Organizations should ensure that they are actively reviewing and (where necessary) improving the DPO's involvement within the organization.
Conflict of interests due to conflicting roles or tasks
Despite the courts clarifying ‘conflicts of interest’, the investigation showed risks of possible conflict of interest. Therefore, the existing ‘Guidelines to the DPO’ should be developed further.
Further initiatives and actions by the SAs could verify that organizations have appropriate safeguards in their procedures to ensure that the DPO is not carrying out tasks that lead to conflicts of interest.
Lack of independence due to instructions received by DPOs or contractual or budgetary setup
More awareness-raising activities, information, and enforcement actions on the independence of the DPO could be envisaged (including on the prohibition on penalising and dismissing DPOs for performing their DPOs’ tasks), either by SAs or internally by organizations themselves.
Organizations and DPOs could formalise the DPO’s duties and conditions for performing the DPO’s duties in an ‘engagement letter’.
DPOs should be able to collect evidence in the event of interferences with their independence.
Lack of reporting by the DPO to the organizations’ highest management level
SAs could encourage the adoption of industry standards, internal data protection policies and best practices to better define the conditions, frequency, content, and effectives of the direct reporting.
PrivIQ’s GDPR compliance software lights up the DPO’s toolkit.
As mentioned before, the last thing a DPO (Privacy Manager, Information Officer etc.) needs is to add to these challenges, those of using a complex solution to manage the privacy program. Implementing and managing the program requires a top-down, bottom-up approach. With collaboration being key across the entire landscape. Stakeholders quickly lose interest if the solution is complex. People leave the organization – with those skills – and join the organization, needing to be trained.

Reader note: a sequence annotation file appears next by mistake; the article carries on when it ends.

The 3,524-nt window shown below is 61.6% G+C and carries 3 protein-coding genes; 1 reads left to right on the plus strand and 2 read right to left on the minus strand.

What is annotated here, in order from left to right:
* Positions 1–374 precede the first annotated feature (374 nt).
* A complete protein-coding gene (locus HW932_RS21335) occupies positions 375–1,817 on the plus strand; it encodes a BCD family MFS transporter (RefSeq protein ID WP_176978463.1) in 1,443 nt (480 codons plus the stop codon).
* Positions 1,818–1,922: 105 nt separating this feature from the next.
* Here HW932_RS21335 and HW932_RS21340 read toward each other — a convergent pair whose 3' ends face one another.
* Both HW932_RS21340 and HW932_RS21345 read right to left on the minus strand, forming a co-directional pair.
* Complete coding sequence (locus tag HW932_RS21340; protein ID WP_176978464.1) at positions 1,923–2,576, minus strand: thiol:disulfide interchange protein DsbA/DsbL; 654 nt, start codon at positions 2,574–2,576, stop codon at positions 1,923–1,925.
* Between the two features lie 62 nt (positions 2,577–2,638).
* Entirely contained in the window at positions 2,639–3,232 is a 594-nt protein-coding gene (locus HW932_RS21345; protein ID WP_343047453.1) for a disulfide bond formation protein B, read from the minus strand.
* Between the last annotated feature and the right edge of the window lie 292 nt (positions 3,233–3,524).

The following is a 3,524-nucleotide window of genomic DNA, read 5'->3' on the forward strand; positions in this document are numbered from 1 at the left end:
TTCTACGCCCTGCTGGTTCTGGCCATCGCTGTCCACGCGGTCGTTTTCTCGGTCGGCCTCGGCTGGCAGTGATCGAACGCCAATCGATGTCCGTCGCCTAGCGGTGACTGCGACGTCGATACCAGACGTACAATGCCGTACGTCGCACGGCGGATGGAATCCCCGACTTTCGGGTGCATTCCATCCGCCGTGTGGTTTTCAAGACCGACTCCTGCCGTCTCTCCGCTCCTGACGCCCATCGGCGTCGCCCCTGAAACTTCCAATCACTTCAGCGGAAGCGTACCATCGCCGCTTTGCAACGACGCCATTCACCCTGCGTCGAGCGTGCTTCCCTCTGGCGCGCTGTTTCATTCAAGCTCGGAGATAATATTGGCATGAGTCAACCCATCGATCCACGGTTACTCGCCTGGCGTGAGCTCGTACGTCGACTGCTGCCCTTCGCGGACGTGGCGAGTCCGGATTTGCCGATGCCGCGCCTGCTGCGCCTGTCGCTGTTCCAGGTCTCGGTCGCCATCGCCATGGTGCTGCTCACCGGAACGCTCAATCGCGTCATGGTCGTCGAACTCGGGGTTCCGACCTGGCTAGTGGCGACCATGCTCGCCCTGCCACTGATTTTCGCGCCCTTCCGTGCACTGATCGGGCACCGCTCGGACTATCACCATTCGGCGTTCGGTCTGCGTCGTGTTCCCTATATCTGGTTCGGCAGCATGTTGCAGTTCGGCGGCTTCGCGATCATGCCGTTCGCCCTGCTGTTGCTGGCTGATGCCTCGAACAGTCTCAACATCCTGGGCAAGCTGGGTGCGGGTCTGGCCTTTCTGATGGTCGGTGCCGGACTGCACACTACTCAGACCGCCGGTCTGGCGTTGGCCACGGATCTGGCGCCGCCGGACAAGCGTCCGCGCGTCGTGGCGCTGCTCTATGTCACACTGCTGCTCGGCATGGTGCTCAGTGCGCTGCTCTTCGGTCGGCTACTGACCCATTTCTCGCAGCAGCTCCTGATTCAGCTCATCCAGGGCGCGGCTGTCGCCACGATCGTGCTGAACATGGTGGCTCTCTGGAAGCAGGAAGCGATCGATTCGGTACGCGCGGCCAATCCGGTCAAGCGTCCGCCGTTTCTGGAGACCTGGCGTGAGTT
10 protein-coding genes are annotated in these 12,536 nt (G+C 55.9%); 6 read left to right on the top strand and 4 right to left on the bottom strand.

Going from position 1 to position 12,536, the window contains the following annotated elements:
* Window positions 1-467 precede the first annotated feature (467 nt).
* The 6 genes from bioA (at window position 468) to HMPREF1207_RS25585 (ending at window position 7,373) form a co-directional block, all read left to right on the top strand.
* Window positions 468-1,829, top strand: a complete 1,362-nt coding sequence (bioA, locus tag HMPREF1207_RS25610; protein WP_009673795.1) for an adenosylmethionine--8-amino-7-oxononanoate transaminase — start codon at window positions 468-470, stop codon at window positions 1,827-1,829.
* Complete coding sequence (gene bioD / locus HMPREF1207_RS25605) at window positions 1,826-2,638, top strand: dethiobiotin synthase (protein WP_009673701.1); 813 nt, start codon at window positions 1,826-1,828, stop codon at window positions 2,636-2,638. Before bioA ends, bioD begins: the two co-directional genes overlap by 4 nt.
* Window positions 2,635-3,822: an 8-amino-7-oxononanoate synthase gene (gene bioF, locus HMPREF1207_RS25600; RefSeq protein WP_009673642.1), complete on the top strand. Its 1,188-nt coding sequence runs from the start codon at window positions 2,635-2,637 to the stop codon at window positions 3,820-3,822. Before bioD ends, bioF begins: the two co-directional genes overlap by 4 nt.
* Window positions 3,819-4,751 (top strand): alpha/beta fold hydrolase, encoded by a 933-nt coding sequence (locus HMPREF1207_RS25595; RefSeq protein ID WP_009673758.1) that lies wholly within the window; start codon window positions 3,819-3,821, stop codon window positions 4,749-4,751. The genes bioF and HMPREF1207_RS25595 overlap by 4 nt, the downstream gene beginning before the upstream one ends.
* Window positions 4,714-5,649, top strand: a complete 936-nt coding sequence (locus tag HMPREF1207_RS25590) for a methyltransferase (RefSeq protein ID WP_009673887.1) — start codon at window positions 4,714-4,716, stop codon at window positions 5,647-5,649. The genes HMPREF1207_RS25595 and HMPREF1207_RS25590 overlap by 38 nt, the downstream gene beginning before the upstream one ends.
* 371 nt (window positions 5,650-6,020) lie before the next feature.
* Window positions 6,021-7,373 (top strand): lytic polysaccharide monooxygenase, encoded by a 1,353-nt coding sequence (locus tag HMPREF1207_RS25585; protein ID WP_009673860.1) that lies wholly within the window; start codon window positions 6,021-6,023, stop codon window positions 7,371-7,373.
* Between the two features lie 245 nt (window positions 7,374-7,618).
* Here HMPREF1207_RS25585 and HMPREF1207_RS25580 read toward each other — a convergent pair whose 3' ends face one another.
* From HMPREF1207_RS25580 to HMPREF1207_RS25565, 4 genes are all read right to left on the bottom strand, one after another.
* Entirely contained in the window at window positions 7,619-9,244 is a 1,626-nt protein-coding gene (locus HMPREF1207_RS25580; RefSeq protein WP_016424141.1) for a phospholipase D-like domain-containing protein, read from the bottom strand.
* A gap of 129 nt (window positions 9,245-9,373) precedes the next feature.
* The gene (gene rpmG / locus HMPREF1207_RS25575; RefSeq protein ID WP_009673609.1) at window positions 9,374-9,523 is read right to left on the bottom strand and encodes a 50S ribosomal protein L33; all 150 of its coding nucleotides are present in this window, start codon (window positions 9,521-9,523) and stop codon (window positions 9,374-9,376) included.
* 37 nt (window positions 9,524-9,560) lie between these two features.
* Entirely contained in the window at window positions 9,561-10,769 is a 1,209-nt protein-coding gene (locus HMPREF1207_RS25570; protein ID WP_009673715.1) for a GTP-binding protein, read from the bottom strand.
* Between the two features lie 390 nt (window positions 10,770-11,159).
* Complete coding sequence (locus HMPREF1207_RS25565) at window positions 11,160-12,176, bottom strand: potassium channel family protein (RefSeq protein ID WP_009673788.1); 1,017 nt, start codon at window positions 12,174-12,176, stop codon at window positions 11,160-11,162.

It is proven! – PrivIQ’s GDPR compliance software is unmatched in its ease of use. Simple workflows, providing effective, relevant, and auditable output. Making training a breeze.
Collaboration has never been simpler. Allocate PrivIQ access to stakeholders – across all features, in any permutation. Assign tasks and set review cycles to manage operational risk. Or – simply customize your own checklists and tasks to accommodate any risk scenario. Socialize default policies and documents or create your own in the Document Library.
Data mapping is the engine that drives everything. Throughout the process, the DPO assists the organization in identifying and managing data mapping risks. The completed data mapping then seamlessly integrating with the Record of Processing Activity report, the Privacy Notices, Data Subject Access Requests, and Processor/Operator management.
Provide guidance and support with Data Protection Impact Assessments and Incident Responses.
Using PrivIQ’s Real-Time Audit, the DPO monitors the compliance journey’s progress – managing remediation on the fly, and producing risk reports crucial to senior management.